There is a great example that von Foerster gives that might explain this idea better. He talked about the Turing’s test. Turing’s test or the Imitation Game as originally called by the great Alan Turing is a test given to an “intelligent machine” to see if its intelligence is comparable or indistinguishable from that of a human. Von Foerster turned this on its head by bringing up the second order implications. He noted:

The way I see it, the potential intelligence of a machine is not being tested. In actual fact, the scholars are testing themselves (when they give the Turing test). Yes, they are testing themselves to determine whether or not they can tell a human being from a machine. And if they don’t manage to do this, they will have failed. The way I see it, the examiners are examining themselves, not the entity that is meekly sitting behind the curtain and providing answers for their questions. As I said, “Tests test tests.”

One of the main implications from this is that the observer is responsible for their own construction of what they are observing. We are all informationally closed entities that construct our version of a stable paradigm that we call a reality (not THE reality). And we are responsible for our construction, and we are ethically bound to allow others to construct their versions. We come to an eigenvalue for this “reality” when we continue to interact with each other. The more we stay away from each other in our own echo chambers, the harder it becomes to reconcile the different realities. The term “informationally closed” means that information does not enter us from the outside. We generate meaning based on how we are being perturbed based on the affordances of the environment we are interacting with. The main criticism to this approach is that it leads to relativism, the notion that every viewpoint matters. I reject this notion and affirmatively state that we should support pluralism. By saying that we do not have access to an objective reality, I am saying that we need epistemic humility. We need to realize that we do not have the Truth; that there is no Truth out there. As the wonderful Systems Thinker, Charles West Churchman said, “The systems approach begins when first you see the world through the eyes of another.” We should be beware of those that claim that they have access to the Truth.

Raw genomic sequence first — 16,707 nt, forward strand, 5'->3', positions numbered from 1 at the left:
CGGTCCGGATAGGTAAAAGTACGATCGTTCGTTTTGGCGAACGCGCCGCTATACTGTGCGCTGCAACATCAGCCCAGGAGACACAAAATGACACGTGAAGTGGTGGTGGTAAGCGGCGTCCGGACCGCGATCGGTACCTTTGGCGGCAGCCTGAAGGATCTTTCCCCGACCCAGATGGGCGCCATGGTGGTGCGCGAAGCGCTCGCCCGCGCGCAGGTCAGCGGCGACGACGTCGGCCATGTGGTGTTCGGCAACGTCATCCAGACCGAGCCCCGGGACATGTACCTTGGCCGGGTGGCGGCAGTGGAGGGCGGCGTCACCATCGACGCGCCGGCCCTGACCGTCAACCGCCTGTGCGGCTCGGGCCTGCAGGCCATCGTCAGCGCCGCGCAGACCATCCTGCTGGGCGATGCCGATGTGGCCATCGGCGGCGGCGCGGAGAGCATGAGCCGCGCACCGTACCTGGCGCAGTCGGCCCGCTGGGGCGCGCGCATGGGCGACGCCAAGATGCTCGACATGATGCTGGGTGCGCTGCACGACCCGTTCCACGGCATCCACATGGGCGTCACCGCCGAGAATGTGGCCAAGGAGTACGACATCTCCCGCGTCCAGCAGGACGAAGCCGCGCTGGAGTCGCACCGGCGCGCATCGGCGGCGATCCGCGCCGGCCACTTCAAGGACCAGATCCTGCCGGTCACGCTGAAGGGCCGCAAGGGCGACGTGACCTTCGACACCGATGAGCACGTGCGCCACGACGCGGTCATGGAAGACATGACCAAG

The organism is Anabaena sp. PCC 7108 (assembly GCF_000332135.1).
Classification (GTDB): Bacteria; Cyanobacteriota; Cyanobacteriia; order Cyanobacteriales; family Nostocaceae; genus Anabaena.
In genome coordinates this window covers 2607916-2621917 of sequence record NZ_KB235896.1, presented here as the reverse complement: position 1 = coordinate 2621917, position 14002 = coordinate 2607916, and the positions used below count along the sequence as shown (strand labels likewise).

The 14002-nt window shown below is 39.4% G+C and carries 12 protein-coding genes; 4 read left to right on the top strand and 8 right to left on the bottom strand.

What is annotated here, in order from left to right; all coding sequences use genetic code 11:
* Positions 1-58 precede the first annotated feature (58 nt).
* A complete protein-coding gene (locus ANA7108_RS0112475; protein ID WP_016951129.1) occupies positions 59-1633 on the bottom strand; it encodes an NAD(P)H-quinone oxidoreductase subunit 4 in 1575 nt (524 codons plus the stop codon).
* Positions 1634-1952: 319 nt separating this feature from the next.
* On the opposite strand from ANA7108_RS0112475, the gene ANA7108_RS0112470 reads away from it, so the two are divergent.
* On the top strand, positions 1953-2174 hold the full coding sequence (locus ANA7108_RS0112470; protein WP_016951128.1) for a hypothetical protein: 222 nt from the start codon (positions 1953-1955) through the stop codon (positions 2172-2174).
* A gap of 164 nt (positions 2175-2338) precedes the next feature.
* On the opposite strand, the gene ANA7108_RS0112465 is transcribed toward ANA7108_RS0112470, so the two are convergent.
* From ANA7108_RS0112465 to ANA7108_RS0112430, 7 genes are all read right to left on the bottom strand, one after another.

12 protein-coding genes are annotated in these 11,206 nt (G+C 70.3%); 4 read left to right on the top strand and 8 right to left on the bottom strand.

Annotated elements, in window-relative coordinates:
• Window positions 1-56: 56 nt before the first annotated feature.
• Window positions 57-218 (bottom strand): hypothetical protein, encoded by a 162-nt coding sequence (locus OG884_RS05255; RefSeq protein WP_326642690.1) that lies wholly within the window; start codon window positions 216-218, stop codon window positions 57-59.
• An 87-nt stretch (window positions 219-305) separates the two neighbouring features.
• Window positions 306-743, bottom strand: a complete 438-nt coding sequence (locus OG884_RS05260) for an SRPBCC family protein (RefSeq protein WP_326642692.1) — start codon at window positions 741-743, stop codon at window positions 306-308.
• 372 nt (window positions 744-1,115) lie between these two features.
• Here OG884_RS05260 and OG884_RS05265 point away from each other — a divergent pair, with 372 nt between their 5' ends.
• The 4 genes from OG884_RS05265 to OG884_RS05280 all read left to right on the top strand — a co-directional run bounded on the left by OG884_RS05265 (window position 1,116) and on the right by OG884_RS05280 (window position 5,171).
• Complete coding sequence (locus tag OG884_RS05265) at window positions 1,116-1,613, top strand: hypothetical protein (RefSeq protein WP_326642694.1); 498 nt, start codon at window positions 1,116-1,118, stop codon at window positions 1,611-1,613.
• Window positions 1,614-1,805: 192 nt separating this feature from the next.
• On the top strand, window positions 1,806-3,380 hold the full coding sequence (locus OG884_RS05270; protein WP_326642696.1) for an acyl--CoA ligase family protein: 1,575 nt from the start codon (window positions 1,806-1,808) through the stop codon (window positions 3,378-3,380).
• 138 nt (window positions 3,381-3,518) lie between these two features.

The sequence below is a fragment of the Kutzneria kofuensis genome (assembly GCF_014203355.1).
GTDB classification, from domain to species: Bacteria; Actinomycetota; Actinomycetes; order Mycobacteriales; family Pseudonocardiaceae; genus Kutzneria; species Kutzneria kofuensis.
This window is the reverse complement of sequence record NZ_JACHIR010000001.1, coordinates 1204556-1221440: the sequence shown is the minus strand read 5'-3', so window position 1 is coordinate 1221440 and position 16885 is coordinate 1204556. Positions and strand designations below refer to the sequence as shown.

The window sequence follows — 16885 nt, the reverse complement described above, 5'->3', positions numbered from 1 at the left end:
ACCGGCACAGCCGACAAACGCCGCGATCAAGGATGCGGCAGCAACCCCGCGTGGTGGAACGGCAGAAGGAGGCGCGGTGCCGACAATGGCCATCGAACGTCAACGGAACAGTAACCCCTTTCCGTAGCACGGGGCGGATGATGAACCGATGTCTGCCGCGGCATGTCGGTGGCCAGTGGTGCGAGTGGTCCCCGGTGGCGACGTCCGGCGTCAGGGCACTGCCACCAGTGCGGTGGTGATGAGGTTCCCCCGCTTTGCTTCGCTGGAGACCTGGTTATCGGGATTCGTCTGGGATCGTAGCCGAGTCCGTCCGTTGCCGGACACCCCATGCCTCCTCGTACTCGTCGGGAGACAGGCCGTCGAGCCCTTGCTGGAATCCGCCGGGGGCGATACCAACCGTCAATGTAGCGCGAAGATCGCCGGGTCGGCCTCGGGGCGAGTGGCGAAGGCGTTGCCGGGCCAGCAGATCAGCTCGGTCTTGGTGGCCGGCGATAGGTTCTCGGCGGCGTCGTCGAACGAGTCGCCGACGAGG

When we understand the second order implications, we realize that although the map is not the territory, the map is all we have. Thus, we have to keep working on getting better at making maps. We have to work on error correction of our error corrections. I will finish with some wise words from von Foerster: